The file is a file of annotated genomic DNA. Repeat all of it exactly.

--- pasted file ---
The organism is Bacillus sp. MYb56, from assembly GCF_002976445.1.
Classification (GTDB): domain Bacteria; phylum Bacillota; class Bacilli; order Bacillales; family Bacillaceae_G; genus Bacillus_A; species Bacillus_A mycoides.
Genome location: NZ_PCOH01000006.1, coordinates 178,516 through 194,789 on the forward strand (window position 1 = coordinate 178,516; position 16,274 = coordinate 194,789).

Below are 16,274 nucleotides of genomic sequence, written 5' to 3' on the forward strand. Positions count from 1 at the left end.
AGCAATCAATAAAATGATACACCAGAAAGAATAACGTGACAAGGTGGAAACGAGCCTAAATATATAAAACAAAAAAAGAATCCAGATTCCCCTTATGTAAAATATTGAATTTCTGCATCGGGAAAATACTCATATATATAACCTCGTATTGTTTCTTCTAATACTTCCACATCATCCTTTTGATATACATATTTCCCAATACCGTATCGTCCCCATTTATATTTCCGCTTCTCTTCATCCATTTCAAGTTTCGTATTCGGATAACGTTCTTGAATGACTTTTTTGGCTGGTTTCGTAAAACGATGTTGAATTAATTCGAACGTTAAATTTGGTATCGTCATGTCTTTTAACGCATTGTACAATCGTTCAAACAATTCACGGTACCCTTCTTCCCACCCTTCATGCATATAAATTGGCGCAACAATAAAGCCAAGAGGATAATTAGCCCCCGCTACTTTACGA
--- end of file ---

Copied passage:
The organism is Bacillus sp. MYb56, from assembly GCF_002976445.1.
Classification (GTDB): domain Bacteria; phylum Bacillota; class Bacilli; order Bacillales; family Bacillaceae_G; genus Bacillus_A; species Bacillus_A mycoides.
Genome location: NZ_PCOH01000006.1, coordinates 178,516 through 194,789 on the forward strand (window position 1 = coordinate 178,516; position 16,274 = coordinate 194,789).

Below are 16,274 nucleotides of genomic sequence, written 5' to 3' on the forward strand. Positions count from 1 at the left end.
AGCAATCAATAAAATGATACACCAGAAAGAATAACGTGACAAGGTGGAAACGAGCCTAAATATATAAAACAAAAAAAGAATCCAGATTCCCCTTATGTAAAATATTGAATTTCTGCATCGGGAAAATACTCATATATATAACCTCGTATTGTTTCTTCTAATACTTCCACATCATCCTTTTGATATACATATTTCCCAATACCGTATCGTCCCCATTTATATTTCCGCTTCTCTTCATCCATTTCAAGTTTCGTATTCGGATAACGTTCTTGAATGACTTTTTTGGCTGGTTTCGTAAAACGATGTTGAATTAATTCGAACGTTAAATTTGGTATCGTCATGTCTTTTAACGCATTGTACAATCGTTCAAACAATTCACGGTACCCTTCTTCCCACCCTTCATGCATATAAATTGGCGCAACAATAAAGCCAAGAGGATAATTAGCCCCCGCTACTTTACGA